Camilo Pascual (ca. 1961): some say he threw a "yellow hammer"...or a yakker...an "Uncle Charlie"..."hook"..."inshoot..."big wrinkle" - go right ahead and try to use any one of these in the regular conversations of polite society - just look out for the nice men in white carrying the sleeveless jacket just for you! Then again, use the terms around your baseball friends in reference to the legendary tosses of Camilo Alberto Pascual ("Little Potato" to his family back in Cuba), and they'll buy you a beer for your obvious wordsmithery. Fidel Castro's favorite pitcher is 5th All-time (Wikip. stats) for the Twins in wins (145), games started (331), 2nd in shutouts (31), 4th in innings pitched (2,465), and 3rd in strikeouts (1,885 @ twinsbaseball.com). Put it to you this way: when you're name is oft-mentioned on the short list of the greatest curveball pitchers ever - Koufax, Blyleven, Pascual, Satchel Paige - you're entitled to all the cigars you can carry home from Havana in a wheel barrel.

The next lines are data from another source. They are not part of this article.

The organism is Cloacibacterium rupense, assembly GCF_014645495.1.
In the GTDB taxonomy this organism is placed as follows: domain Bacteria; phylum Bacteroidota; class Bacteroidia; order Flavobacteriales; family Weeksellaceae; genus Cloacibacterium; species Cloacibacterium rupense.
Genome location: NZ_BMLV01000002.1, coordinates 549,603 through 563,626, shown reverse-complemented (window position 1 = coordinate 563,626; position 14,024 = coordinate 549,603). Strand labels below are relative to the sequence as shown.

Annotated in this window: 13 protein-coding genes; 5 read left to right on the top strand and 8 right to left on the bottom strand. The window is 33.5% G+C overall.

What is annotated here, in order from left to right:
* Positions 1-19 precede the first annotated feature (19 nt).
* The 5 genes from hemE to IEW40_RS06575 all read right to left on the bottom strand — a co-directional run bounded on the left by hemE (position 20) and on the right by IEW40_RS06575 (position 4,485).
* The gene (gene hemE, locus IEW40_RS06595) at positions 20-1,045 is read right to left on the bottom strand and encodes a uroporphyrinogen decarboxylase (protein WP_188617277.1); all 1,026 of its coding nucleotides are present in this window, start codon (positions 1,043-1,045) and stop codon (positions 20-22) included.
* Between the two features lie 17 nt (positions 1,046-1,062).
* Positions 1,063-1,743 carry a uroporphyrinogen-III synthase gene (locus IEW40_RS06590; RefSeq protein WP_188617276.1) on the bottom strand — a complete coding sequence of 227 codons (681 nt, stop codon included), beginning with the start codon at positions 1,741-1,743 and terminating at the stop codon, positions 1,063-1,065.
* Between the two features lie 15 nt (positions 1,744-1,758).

Jack Kralick, (ca. 1961) here is totally fulfilling our expectations of the off-beat lefthander (i.e., an earlier version of Bill "Spaceman" Lee). He appears to be impatiently pulling out another stick or juicy fruit. CAPTION: "Why, oh WHY do these photo hounds have to steal the time I could have otherwise devoted to hazing rookies?" In other parts of the blogosphere, his countenance has been described as "ominous," as in something wicked this way comes. Perhaps this portends later circumstances during his career in which he was a perfect pain in the axis for sportswriters to deal with. His surliness earned him one less tooth and a side order of facial lacerations compliments of future roommate Gary Bell's fist in 1965. Seems their tiff was over which television channel to watch ("Masterpiece Theatre"? "F Troop"? So many choices...). Now, we wouldn't want to paint the Twins original Black Jack as a co-defendant at the Nuremburg Trials; for a clearer view of the man, check out this superb book excerpt from Terry Pluto's "Colavito" (1994). He receives props here for throwing the first no-hitter in Twins team history, on Aug. 26, 1962. And for anticipating Ben Revere's jaunty streetcap-style 50 years early!